From: Rich Grise on 11 Jul 2006 21:51
On Sat, 08 Jul 2006 18:18:56 +0000, Jeff L top-posted:
> Go to google, type in: 40W t5 ballast - you should get a ton of hits
> relating to usable ballasts. 40W means the electrical power, and T5 denotes,
> the tube's electrical characteristics. The rest of your bulb type does not
> matter, electrically, since that is the light output type, coatings, rated
> life, and physical size and shape of the tube, pins, etc.
Actually, T-5 refers to the physical form factor of the bulb. In this case,
it's tubular, 5/8" diameter. It doesn't say anything about phosphors or
anything, and it doesn't say anything about the electrical characteristics;
that's covered by "40W" and whether it's quick-start and stuff like that.
> The other option is to ask the company where you bought the tubes what
> ballast to use.
> "Sergey Kubushin" <ksi(a)koi8.net> wrote in message
>> Hi everybody!
>> Does anybody here know intimate fluorescent bulbs/ballasts details?
>> I'm trying to fix my pool ozon generator and it turned out to be much
>> tougher job than I expected... First of all, that pool ozonator business
>> a big conspiracy :(( My generator is made by some canadian company called
>> Ultra Pure Water, model SPP70. It's less than 2 years old but already
>> impossible to fix...
>> The generator itself is very simple - a length of aluminum profile with 2
>> Ozone Producing 40W 30" T5 Germicidal bulbs and corresponding ballasts and
>> starters. The problem is my pool builders don't want to fix it suggesting
>> have to find those bulbs and replace them myself. OK, it didn't look like
>> rocket science so I started digging.
>> First it turned out that it's almost impossible to find an Ozone Producing
>> Bulb, everybody cares about our health so 99.99% of all germicidal bulbs
>> available are proudly "No ozone", i.e. made with doped quartz blocking
>> 185 nm ozone producing line. Those who do have such bulbs charge for each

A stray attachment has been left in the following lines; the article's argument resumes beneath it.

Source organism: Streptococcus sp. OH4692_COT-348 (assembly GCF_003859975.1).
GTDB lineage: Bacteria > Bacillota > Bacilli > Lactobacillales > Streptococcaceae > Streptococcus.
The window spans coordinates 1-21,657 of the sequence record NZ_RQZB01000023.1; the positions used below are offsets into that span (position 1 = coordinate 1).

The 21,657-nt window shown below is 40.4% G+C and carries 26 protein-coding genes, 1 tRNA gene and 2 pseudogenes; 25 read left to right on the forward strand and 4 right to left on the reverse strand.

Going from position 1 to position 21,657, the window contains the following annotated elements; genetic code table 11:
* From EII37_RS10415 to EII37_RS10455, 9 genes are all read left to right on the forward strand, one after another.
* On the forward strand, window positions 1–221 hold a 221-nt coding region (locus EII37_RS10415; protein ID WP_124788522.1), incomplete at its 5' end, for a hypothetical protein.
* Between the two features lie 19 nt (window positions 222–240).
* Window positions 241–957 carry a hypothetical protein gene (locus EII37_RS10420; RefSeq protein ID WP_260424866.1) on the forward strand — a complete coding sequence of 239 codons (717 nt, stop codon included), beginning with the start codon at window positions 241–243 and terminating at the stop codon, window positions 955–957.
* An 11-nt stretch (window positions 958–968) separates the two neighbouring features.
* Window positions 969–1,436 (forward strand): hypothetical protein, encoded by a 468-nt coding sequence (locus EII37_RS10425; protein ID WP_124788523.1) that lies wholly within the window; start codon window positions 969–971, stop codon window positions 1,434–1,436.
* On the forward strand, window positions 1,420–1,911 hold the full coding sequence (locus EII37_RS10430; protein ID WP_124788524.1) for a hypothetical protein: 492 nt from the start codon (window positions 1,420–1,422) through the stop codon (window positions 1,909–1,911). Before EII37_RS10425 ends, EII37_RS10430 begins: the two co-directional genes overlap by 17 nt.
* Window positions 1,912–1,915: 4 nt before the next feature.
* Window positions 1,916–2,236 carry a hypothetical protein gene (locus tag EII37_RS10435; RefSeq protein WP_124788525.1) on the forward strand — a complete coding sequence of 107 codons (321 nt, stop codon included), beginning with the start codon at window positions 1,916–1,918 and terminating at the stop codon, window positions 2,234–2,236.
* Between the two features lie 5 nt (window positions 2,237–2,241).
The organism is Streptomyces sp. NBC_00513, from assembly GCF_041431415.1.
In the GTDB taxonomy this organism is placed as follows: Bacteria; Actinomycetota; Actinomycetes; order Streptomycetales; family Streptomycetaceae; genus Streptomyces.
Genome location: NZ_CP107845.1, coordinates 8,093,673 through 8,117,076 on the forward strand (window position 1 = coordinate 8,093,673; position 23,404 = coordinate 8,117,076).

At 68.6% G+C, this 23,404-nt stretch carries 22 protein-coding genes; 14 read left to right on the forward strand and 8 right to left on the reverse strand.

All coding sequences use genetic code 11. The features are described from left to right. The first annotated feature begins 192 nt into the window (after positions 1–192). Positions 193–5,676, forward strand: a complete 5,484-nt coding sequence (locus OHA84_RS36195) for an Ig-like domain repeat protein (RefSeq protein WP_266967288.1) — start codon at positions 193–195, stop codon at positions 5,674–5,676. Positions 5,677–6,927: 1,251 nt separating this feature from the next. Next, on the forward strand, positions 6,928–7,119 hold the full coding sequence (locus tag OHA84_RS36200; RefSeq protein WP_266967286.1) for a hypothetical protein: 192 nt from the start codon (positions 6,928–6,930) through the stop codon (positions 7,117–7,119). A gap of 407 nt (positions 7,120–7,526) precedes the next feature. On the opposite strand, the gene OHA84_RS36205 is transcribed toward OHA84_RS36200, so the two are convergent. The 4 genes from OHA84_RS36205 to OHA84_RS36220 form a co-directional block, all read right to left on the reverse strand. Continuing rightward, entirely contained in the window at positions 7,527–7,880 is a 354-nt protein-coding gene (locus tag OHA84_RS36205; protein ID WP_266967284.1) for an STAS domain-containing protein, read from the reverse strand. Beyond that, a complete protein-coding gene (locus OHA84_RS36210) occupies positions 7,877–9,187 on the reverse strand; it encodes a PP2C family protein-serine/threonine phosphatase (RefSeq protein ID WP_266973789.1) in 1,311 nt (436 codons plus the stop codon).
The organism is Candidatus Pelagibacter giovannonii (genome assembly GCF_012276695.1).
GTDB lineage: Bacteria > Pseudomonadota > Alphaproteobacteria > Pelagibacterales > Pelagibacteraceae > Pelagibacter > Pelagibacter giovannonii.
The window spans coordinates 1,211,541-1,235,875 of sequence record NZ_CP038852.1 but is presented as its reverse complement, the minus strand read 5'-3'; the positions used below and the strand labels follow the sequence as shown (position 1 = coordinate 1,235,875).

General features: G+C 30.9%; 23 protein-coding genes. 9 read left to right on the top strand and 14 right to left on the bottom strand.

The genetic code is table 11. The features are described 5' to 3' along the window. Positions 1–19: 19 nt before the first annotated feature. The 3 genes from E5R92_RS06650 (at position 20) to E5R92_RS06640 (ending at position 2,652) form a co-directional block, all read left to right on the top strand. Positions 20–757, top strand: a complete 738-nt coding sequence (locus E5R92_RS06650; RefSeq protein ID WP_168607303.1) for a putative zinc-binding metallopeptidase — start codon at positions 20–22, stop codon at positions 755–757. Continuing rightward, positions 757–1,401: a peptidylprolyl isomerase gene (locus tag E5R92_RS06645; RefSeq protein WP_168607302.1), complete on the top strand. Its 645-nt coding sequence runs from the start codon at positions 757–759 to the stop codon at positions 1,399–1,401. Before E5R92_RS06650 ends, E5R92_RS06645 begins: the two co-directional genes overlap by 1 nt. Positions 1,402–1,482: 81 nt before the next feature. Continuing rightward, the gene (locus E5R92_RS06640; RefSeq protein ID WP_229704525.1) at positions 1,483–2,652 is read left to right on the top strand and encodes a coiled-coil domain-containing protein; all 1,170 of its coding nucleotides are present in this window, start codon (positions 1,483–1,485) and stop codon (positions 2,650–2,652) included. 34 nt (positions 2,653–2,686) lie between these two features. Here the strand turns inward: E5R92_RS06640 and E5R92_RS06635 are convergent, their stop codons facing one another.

>> one more than original weirdo with two bulbs were worth. And what's even
>> worse nobody tells you what's their bulbs are - they are "Replacement bulb
>> for Acme Aquatic model X.Y.Z-0121-x.y.z" and that's all.
>> After an entire day spent in the Net I learned that one company,
>> Aqua-something, claims that they are using Ozone Producing bulbs in their
>> sterilizers so I bought 2 of those of appropriate size and wattage and
>> a little bit of metalworking installed them into that "Ozone Generator".
>> To my astonishment they didn't start! I didn't check all the parts before
>> installing them because I was 100% sure that that was bulbs that failed.
>> a matter of fact those two already non-working bulbs did have burnt
>> filaments. But as it turned out two ballast also went south, they are both
>> open. This is the simplest type of fixture, 2 wire magnetic ballast, a
>> with two filaments and a glow tube starter. Both ballasts look OK, no
>> of overheating or burn marks. Just open ...
>> So I decided to replace that ancient circuit with a more modern 2-bulb
>> ballast and that's where I've got confused and have to ask for a
>> Those ozone bulbs are T5 size but they are not those new T5 sophisticated
>> bulbs, they are listed as preheat type and their working current is 425mA.
>> Now I'm trying to find a suitable ballast and I'm totally lost - it looks